• They choose a traditional wedding (they are a man and a woman, though gay and lesbian weddings are also available).
  1. The wedding personalized wedding smart contract has been created and is automatically found in the DApp when they are logged in with metamask and are using the same account address as in the wedding contract.
  2. Bob selects "I do" in the DApp
  • gas fees need to paid here
  1. Ella selects "I dont" in the DApp!
  • gas fees need to be paid here
  1. The wedding contract self destructs!
  2. Sad ending :(

Technical

There are two smart contracts which perform all needed functions:

  1. WeddingManager.sol
  2. FlexibleWedding.sol

WeddingManager

WeddingManager.sol uses Ownable.sol from OpenZeppelin and is thus ownable.

WeddingManager.sol does not need any constructor arguments:

// constructor
function WeddingManager()
  public
{
  owner = msg.sender;
  // keep placeholder to ensure no other 0 indexed in mapping
  weddings.push(address(0));
}

The owner is set when first deployed. A placeholder wedding is pushed to weddings array in the constructor as well in order to avoid issues with checking for valid weddings at weddings(0). This is because the mapping weddingIndex defaults to 0 for all uninitialized entries.

WeddingManager.sol is a smart contract that does the following:

  • sets fees
    • onlyOwner
  • collects fees
    • fees come from:
      • marriage fee on WeddingManager contract
      • divorce fee on FlexibleWedding contract
    • onlyOwner
  • creates new wedding contracts
    • anyone can create a new FlexibleWedding from WeddingManager
      • fee must be paid
  • keeps a list of weddings that have been created
    • modified when a new wedding is created
  • verifies weddings
    • used as a way of filtering unverified weddings from the DApp

FlexibleWedding

All wedding contracts are essentially the same. The FlexibleWedding contract is essentially a contract between the two fiances.

FlexibleWedding.sol takes the following constructor arguments:

// constructor function
function FlexibleWedding
(
  address _partner1Address,
  string _partner1Name,
  string _partner1Vows,
  address _partner2Address,
  string _partner2Name,
  string _partner2Vows
)
  public
{
  require(isContract(msg.sender));
  partner1 = _partner1Address;
  partner1Name = _partner1Name;
  partner1Vows = _partner1Vows;
  partner2 = _partner2Address;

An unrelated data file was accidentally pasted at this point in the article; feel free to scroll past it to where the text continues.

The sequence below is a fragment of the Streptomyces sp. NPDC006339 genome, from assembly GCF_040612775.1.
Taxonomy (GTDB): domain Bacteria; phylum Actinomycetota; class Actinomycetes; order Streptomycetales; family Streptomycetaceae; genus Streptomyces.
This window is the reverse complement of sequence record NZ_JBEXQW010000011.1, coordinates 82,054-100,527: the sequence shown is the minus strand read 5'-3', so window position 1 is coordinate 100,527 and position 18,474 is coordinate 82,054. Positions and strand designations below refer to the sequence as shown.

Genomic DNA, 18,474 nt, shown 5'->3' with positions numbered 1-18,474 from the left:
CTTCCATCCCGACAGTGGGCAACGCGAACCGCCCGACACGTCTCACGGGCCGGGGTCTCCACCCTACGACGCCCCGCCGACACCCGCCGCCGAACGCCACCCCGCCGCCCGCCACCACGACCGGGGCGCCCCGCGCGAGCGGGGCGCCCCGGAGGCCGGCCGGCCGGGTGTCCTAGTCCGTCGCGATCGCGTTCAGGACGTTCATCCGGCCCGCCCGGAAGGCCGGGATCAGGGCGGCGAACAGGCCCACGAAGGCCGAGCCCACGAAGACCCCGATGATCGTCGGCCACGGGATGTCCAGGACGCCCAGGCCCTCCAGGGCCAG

partner2Name = _partner2Name;
  partner2Vows = _partner2Vows;
  weddingManager = msg.sender;
  weddingManagerContract = WeddingManager(weddingManager);
}

The WeddingManager contract is initialized in the constructor. This is used to get divorce fee price. weddingManager is also initialized as msg.sender since the contract should be created from the WeddingManager contract. The address is used to send funds/fees to the WeddingManager contract.

Wedding contracts do the following:

  • agree to marriage
    • agreement is done through the acceptProposal function
    • must be one of the fiances
    • can only be called when marriage is in Pending status
    • once both agree wedding is put to Married status
    • Married event emitted
  • disagree to marriage
    • either can disagree through rejectProposal function
    • must be in Pending status
    • FlexibleWedding contract instance destroyed
    • any funds in contract sent to WeddingManager upon destruction
  • divorce
    • a fee must be paid in order to divorce
    • anyone can pay (fallback function intentionally left alone)
    • divorce can also be paid for through the divorce function itself
    • divorce successfully occurs when:
      • contract balance is at or above divorce fee
      • both partner1 and partner2 have run the divorce function
    • when divorce conditions are met
      • Divorce event emitted
      • FlexibleWedding sends funds to WeddingManager
      • FlexibleWedding selfdestructs
  • change wedding photo
    • either partner1 or partner2 can change the weddingPhoto
    • shows in the DApp
    • can be IPFS hash or url to image
      • IPFS maintained through amazon s3 server which pins images sent from client
      • DApp retrieves IPFS through client node
  • send wedding gifts
    • anyone can send ether to this contract
    • these wedding gifts can be claimed in full by either fiance
    • if a divorce is in progress, these funds are no longer claimable and go towards the divorce fee